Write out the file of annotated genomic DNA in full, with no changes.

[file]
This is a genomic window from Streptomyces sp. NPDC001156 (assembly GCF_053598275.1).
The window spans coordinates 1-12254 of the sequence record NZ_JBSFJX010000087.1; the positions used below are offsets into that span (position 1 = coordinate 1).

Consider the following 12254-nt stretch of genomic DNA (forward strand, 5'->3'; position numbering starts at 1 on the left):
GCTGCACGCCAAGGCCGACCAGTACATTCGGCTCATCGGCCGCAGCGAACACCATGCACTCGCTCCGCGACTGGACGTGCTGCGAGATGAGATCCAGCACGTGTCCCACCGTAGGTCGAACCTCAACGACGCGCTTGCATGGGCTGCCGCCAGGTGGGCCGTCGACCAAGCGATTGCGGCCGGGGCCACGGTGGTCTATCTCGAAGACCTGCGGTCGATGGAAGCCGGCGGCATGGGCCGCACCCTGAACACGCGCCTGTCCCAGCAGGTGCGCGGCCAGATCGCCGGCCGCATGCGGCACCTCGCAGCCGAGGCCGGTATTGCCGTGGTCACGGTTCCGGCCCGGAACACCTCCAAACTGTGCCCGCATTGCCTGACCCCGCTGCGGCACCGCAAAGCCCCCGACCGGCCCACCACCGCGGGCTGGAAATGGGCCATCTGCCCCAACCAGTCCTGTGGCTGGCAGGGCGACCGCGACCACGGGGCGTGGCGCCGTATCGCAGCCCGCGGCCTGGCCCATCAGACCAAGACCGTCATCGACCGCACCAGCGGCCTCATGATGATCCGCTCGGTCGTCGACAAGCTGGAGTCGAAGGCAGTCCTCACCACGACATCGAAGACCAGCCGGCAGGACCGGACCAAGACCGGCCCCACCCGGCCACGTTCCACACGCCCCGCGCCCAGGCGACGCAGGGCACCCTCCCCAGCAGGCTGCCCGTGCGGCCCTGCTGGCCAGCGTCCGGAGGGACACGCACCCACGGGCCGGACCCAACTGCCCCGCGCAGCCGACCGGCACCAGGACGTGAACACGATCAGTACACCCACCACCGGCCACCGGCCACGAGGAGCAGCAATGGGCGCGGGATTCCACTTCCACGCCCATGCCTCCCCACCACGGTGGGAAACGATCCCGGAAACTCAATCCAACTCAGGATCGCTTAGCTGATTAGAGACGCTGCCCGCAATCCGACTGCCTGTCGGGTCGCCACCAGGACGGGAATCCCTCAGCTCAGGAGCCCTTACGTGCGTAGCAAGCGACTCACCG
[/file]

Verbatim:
This is a genomic window from Streptomyces sp. NPDC001156 (assembly GCF_053598275.1).
The window spans coordinates 1-12254 of the sequence record NZ_JBSFJX010000087.1; the positions used below are offsets into that span (position 1 = coordinate 1).

Consider the following 12254-nt stretch of genomic DNA (forward strand, 5'->3'; position numbering starts at 1 on the left):
GCTGCACGCCAAGGCCGACCAGTACATTCGGCTCATCGGCCGCAGCGAACACCATGCACTCGCTCCGCGACTGGACGTGCTGCGAGATGAGATCCAGCACGTGTCCCACCGTAGGTCGAACCTCAACGACGCGCTTGCATGGGCTGCCGCCAGGTGGGCCGTCGACCAAGCGATTGCGGCCGGGGCCACGGTGGTCTATCTCGAAGACCTGCGGTCGATGGAAGCCGGCGGCATGGGCCGCACCCTGAACACGCGCCTGTCCCAGCAGGTGCGCGGCCAGATCGCCGGCCGCATGCGGCACCTCGCAGCCGAGGCCGGTATTGCCGTGGTCACGGTTCCGGCCCGGAACACCTCCAAACTGTGCCCGCATTGCCTGACCCCGCTGCGGCACCGCAAAGCCCCCGACCGGCCCACCACCGCGGGCTGGAAATGGGCCATCTGCCCCAACCAGTCCTGTGGCTGGCAGGGCGACCGCGACCACGGGGCGTGGCGCCGTATCGCAGCCCGCGGCCTGGCCCATCAGACCAAGACCGTCATCGACCGCACCAGCGGCCTCATGATGATCCGCTCGGTCGTCGACAAGCTGGAGTCGAAGGCAGTCCTCACCACGACATCGAAGACCAGCCGGCAGGACCGGACCAAGACCGGCCCCACCCGGCCACGTTCCACACGCCCCGCGCCCAGGCGACGCAGGGCACCCTCCCCAGCAGGCTGCCCGTGCGGCCCTGCTGGCCAGCGTCCGGAGGGACACGCACCCACGGGCCGGACCCAACTGCCCCGCGCAGCCGACCGGCACCAGGACGTGAACACGATCAGTACACCCACCACCGGCCACCGGCCACGAGGAGCAGCAATGGGCGCGGGATTCCACTTCCACGCCCATGCCTCCCCACCACGGTGGGAAACGATCCCGGAAACTCAATCCAACTCAGGATCGCTTAGCTGATTAGAGACGCTGCCCGCAATCCGACTGCCTGTCGGGTCGCCACCAGGACGGGAATCCCTCAGCTCAGGAGCCCTTACGTGCGTAGCAAGCGACTCACCG